My rating: 5 of 5 stars
I don’t generally enjoy so-called “hard” science fiction, i.e., that subcategory of SF that insists upon scientific accuracy and devotes a lot of time to talking about it. Not that I’m not interested in science, of course. But when it comes to fiction, I’m more of a “warp-drive-and-ray-guns” kind of guy. So I consider it quite a noteworthy accomplishment that Andy Weir’s debut novel, The Martian, not only makes descriptions of chemical processes and engineering problems integral to the plot, but downright gripping as well. Weir accomplishes this by telling the story mostly through the first-person voice of Mark Watney, an astronaut who’s been left behind on Mars after an accident that results in his crew mistakenly believing him to be dead. Watney’s a smart guy, but he’s also an incredible smart-ass, and his frequent wisecracks, childish vulgarity, and gallows humor leavens the logical puzzles he needs to work out in order to survive in a place that is utterly inhospitable to life.
This is an incredible adventure tale that reads like a dramatization of real events. But it’s also a richly human story that evokes the fear, wonder, loneliness, courage, nobility, and above all the danger of manned space exploration. And it’s frequently a very funny book as well… I literally laughed out loud a number of times while reading it. (I was especially amused by the running gag involving disco music.) The time setting is somewhat indeterminate — the book never specifies what year it takes place in, but it must be sometime relatively soon, because an important plot point involves the expertise of people who were operating Mars probes in the 1990s, and of course there is the enduring appeal of 1970s pop culture. Also, none of the technology described is terribly futuristic, all of which contributes to a sense that it could be happening right now. Indeed, the descriptions of how a Mars mission could actually, logistically, take place are so convincing that I don’t know why NASA isn’t already doing it as I type this. (Okay, I do know; my point is, the book is eminently plausible.)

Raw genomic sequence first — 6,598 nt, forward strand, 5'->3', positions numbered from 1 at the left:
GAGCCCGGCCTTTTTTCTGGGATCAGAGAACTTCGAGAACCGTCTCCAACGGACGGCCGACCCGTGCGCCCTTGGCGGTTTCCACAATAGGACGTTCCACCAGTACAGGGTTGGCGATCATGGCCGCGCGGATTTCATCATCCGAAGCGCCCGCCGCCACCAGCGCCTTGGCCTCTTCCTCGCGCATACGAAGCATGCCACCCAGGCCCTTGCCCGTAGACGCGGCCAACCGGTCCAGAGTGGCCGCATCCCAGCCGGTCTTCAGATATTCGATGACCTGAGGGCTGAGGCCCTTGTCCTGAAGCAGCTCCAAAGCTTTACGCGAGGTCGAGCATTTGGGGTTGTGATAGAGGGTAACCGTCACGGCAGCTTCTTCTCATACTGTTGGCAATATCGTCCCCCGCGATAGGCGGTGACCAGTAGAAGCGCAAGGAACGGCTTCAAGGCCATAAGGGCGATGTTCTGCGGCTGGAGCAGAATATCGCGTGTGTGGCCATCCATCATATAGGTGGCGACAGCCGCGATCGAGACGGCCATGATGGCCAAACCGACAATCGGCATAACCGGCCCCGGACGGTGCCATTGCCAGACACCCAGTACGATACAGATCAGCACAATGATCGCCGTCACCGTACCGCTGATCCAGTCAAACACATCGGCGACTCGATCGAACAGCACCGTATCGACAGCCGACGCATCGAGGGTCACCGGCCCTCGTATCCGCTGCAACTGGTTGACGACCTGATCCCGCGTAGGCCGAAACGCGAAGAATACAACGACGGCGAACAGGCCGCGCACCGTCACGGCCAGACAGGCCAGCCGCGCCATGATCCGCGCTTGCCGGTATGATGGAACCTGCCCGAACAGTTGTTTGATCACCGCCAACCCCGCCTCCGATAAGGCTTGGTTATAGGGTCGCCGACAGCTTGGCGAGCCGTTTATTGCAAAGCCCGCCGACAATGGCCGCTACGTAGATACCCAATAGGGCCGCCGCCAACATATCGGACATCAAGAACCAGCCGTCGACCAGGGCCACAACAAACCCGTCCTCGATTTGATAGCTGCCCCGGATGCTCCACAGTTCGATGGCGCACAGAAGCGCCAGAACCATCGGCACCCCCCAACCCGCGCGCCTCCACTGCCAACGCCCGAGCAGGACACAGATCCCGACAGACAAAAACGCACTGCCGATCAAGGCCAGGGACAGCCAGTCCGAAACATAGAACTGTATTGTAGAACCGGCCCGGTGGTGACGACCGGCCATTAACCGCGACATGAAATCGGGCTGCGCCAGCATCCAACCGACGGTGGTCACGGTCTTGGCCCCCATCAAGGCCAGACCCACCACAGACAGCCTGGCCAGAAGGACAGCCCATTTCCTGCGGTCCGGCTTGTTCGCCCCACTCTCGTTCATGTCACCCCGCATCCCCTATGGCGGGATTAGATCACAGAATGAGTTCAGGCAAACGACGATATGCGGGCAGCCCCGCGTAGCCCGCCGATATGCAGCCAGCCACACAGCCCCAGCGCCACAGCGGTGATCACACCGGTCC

Beyond the “gee whiz” factor and old-fashioned NASA can-do spirit, however, the thing that keeps you turning the pages at a breathless pace is Mark Watney himself. His victories and setbacks and the final, last-ditch, edge-of-your-seat attempt at a rescue mission are the stuff of an instant classic. And no doubt this story is going to make a great movie, too; it’s already in the can and coming soon to a theater near you, starring Matt Damon as Watney… a perfect choice, in my opinion…